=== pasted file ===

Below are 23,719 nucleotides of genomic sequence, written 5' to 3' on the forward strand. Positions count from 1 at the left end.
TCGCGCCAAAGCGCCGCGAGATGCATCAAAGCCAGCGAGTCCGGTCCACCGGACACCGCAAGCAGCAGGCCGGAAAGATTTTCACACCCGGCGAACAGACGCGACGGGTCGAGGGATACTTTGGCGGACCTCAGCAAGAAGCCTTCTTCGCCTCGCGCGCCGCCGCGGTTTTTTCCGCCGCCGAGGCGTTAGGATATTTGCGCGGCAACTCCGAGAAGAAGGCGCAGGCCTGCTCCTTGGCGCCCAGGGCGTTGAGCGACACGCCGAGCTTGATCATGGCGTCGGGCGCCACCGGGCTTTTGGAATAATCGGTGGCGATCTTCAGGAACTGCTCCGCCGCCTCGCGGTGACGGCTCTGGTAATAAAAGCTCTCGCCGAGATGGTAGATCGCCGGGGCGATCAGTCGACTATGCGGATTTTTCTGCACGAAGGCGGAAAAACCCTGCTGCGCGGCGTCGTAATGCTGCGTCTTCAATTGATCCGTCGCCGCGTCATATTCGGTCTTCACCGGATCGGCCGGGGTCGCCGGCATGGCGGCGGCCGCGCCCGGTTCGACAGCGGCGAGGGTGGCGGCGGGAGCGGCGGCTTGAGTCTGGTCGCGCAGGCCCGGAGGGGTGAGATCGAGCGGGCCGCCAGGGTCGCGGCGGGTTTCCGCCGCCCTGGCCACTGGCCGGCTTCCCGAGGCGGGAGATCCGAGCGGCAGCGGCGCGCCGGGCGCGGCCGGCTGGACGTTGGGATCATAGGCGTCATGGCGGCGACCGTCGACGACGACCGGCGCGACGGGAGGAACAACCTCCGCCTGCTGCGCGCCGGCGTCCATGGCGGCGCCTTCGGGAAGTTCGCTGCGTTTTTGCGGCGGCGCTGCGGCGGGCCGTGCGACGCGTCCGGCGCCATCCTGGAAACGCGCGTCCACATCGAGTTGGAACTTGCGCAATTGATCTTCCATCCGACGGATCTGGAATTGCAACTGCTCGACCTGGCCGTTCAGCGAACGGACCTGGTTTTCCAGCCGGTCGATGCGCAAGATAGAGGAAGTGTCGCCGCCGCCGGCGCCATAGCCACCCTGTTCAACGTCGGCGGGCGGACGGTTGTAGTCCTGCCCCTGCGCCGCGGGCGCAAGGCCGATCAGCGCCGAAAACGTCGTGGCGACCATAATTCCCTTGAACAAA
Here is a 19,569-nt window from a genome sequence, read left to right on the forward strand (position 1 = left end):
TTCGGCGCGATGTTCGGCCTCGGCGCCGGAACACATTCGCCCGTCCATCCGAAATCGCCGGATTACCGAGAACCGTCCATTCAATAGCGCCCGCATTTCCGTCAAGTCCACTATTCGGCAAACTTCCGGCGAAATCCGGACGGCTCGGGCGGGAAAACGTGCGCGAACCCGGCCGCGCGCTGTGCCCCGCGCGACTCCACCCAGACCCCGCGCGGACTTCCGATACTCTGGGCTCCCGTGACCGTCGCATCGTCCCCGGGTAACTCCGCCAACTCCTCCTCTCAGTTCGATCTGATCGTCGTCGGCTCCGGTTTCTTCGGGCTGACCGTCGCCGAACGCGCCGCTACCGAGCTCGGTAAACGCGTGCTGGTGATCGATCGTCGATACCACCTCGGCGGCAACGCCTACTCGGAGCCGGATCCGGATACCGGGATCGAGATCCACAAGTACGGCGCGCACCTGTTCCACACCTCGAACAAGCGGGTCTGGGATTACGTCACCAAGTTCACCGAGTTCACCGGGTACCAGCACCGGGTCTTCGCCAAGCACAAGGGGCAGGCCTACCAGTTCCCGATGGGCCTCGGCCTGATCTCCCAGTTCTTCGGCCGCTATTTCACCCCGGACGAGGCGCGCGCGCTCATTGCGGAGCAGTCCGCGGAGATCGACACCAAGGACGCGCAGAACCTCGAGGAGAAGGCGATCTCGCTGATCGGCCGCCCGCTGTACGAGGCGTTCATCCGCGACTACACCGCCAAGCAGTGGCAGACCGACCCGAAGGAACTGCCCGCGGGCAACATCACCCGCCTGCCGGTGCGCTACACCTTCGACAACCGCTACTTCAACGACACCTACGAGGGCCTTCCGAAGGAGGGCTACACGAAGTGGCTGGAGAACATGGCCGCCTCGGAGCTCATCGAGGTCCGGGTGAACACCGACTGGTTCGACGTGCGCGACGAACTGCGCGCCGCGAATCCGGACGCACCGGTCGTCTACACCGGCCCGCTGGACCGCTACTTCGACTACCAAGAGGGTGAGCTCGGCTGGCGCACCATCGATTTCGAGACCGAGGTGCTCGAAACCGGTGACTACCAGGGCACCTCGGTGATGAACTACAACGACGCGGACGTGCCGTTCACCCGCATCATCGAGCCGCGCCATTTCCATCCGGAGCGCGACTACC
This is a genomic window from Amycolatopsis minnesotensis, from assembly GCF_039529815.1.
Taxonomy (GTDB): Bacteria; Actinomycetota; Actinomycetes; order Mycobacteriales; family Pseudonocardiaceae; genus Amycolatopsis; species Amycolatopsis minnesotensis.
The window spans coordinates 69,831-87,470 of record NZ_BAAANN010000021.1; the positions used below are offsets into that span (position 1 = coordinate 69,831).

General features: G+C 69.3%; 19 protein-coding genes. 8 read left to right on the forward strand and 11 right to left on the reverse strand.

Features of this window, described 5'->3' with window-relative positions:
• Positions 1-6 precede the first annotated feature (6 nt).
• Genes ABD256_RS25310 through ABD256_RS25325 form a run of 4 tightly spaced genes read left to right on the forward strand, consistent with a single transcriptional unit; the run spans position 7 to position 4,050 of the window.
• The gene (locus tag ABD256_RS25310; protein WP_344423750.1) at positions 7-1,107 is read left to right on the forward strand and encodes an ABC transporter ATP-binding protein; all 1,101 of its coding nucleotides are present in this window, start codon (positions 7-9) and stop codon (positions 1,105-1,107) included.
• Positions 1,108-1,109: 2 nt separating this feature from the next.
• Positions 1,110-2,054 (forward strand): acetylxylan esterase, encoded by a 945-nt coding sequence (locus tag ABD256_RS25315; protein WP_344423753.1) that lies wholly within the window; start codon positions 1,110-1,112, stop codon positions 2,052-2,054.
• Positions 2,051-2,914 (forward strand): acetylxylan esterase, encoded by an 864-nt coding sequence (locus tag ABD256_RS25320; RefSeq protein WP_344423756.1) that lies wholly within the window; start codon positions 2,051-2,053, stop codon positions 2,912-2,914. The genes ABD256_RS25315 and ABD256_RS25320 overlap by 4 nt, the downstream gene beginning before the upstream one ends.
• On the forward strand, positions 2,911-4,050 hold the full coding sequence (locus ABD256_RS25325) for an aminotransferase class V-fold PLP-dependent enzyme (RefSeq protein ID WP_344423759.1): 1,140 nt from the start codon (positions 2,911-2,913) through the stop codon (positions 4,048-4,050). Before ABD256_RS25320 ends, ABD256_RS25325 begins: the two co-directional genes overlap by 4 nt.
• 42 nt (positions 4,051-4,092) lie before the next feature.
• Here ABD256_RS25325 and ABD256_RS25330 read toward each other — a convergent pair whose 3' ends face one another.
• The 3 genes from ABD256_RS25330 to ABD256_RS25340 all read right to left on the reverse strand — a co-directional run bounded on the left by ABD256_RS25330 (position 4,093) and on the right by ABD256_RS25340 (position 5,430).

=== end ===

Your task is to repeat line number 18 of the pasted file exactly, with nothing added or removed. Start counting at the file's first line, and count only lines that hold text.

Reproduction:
• Here ABD256_RS25325 and ABD256_RS25330 read toward each other — a convergent pair whose 3' ends face one another.